Global Horn Trade Threatens Rhinos with Extinction

320px-Two_white_rhinosRhinos are in danger of extinction because of the global Rhino horn trade. With the demand for rhino horn products in China and Vietnam where they are believed to have medicinal properties, the slaughter continues to escalate. Here, Eco News Network explores some of the latest issues and developments.

In the United States, rhino horn smuggling rings have increased greatly over the past 20 years. U.S. involvement in the trade from Africa to Asia contributed to the growth in its demand in Vietnam and China. In these countries rhino horns are marketed as cures for hangovers or even cancer. According to the Drug Enforcement Administration (DEA), in the past year, at least 746 rhinos have been poached in South Africa and in 2012 668 rhinos were illegally killed.

In 2010 several federal organizations including the U.S. Fish and Wildlife Service, the Justice Department, and the Postal Inspection Service started “Operation Crash,” a nation-wide criminal investigation that is addressing all aspects of U.S. involvement in the black market rhino horn trade.

The investigation has led to the discovery of various smuggling-rings, most recently in May when father and son, Vihn Choung Kha and Felix Kha were arrested for running an extensive smuggling ring. The Kha team represented a significant supplier world-wide, so their arrest made a big impact on the global black market.

The U.S. and Peru recently proposed a resolution at the United Nations Commission on Crime Prevention and Criminal Justice which all member countries agreed to ,”to make illicit trafficking in wild fauna and flora a serious crime.” This harsh stance on illegal animal trafficking can be seen in the Kha’s sentence which is 42 and 46 months in prison along with over a million dollars in fines and penalties.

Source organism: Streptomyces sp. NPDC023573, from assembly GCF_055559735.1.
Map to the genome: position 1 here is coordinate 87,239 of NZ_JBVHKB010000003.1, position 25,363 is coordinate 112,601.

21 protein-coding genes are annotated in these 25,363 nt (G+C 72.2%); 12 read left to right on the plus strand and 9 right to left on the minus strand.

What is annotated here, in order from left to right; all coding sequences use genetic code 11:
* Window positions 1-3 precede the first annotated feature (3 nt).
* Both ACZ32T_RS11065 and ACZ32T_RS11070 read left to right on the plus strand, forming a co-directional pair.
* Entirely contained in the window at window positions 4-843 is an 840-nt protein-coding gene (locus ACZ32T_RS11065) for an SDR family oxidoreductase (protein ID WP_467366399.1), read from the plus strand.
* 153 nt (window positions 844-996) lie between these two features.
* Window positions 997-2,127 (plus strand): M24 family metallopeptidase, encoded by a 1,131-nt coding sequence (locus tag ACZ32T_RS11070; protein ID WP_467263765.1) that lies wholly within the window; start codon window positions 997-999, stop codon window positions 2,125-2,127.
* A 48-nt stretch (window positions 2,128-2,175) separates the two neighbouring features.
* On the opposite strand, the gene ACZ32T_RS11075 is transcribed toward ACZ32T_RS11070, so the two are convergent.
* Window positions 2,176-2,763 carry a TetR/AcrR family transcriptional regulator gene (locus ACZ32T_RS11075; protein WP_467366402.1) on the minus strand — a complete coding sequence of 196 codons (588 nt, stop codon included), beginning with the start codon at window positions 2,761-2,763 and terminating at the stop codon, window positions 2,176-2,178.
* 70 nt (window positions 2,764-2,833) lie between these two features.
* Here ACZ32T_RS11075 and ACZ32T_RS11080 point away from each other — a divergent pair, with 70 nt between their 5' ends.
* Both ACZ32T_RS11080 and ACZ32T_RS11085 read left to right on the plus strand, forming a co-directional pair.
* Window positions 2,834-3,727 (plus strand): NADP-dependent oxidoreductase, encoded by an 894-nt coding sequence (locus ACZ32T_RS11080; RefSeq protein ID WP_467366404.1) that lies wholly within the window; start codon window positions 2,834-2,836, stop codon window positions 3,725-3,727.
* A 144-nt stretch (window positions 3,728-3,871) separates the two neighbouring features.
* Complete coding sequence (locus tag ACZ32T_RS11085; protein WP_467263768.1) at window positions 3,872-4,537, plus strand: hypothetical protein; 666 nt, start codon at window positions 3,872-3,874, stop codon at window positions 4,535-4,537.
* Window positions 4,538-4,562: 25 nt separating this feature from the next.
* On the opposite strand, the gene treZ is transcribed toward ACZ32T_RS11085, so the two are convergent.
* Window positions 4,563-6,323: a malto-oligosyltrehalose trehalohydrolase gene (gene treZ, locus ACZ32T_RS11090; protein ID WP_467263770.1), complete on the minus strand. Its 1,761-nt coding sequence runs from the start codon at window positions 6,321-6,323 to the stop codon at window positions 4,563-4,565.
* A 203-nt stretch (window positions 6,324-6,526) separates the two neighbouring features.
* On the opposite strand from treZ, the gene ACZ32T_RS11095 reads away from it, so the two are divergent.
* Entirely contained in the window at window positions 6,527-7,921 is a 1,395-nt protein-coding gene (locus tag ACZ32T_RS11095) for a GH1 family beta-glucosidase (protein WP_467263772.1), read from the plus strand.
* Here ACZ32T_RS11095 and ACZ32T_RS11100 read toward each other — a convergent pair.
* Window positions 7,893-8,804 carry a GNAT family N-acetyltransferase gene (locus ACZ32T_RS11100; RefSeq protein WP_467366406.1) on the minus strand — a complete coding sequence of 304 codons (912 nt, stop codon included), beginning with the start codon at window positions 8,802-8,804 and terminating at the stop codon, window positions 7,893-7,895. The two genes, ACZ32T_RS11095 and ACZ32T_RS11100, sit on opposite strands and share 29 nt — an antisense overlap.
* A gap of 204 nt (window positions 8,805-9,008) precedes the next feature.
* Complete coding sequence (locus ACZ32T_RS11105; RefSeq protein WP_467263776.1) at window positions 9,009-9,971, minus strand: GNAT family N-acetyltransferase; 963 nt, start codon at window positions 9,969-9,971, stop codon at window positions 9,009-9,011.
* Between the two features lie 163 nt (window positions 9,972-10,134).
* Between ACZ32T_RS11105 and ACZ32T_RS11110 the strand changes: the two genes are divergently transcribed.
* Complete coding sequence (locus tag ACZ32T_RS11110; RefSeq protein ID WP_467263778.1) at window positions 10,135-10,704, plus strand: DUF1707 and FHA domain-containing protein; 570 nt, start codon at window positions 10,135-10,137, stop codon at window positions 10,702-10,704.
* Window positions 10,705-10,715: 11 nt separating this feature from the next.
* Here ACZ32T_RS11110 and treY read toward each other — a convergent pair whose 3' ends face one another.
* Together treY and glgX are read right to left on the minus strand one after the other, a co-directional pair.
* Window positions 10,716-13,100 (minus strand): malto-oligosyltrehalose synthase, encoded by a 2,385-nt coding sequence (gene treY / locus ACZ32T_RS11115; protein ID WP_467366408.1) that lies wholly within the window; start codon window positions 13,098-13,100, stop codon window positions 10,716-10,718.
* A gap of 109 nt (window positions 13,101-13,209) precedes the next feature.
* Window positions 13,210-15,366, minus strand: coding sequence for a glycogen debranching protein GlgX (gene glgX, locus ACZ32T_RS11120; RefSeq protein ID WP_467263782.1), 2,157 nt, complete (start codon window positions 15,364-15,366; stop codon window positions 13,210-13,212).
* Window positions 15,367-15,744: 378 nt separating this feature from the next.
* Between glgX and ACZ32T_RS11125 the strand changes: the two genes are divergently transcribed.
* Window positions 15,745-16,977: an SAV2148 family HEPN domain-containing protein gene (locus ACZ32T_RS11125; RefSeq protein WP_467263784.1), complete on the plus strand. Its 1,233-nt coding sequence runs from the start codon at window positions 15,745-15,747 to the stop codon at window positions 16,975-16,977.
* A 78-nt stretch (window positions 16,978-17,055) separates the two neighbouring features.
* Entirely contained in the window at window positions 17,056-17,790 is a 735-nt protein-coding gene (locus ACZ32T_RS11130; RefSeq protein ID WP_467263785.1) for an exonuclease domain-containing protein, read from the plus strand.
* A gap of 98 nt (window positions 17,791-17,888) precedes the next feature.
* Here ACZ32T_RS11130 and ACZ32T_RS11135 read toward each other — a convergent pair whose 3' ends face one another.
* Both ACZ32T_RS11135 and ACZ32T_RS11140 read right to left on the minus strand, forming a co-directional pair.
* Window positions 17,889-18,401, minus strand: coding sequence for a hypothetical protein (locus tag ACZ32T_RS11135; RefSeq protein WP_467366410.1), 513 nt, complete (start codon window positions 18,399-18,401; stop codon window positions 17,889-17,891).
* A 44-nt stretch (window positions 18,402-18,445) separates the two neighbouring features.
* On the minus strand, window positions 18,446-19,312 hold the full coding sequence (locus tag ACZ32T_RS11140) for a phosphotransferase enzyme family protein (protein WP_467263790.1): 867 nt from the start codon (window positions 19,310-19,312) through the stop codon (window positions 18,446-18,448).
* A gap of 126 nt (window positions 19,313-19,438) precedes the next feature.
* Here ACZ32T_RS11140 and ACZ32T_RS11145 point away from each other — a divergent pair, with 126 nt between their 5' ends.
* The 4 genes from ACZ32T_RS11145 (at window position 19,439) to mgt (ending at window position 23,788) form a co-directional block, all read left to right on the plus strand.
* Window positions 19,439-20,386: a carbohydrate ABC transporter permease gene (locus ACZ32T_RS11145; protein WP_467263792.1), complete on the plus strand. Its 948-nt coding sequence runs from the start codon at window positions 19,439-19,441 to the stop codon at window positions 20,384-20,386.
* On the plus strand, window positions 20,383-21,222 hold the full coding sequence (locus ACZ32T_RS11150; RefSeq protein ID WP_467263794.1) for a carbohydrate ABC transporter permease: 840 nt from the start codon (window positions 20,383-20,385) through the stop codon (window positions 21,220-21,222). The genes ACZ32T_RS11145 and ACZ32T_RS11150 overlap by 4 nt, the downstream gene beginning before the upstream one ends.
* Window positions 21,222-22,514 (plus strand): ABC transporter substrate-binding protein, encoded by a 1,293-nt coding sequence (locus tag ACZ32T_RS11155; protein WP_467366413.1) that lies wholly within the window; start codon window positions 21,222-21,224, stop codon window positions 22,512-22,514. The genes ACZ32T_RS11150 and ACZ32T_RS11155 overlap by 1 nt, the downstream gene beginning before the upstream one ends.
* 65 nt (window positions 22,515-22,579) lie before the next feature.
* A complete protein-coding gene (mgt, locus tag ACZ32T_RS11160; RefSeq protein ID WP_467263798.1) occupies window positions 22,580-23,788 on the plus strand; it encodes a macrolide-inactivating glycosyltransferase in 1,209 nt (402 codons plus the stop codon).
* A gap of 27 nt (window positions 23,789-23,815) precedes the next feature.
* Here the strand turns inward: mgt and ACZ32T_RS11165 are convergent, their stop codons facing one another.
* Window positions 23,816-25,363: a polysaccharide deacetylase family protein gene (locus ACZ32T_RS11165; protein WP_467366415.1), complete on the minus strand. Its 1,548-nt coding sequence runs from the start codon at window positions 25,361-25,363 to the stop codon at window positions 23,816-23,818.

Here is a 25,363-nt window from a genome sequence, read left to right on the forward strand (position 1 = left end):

In July, President Obama launched a wildlife trafficking initiative in Tanzania. The State Interior and Justice departments were in charge of devising a strategy to decrease illegal trade of wildlife throughout the world. Specifically to rhinos, the initiative included $10 million denominated for dealing with poaching in Africa.

Illegal wildlife trafficking has become a very serious problem for animal populations in Africa which have been greatly decimated. It is estimated to be valued from $7 billion to $10 billion dollars a year, making it to the list of the world’s top 5 illegal activities (right after drugs, human trafficking, counterfeiting, and arms). Animals such as, elephants and sharks have also greatly suffered.

Fortunately, awareness is increasing and more and more organizations have been getting involved. Help spread the word to save the world’s animal populations!

-Ivanha Paz

Photo Credit: Karl Stromayer via Wikimedia Commons

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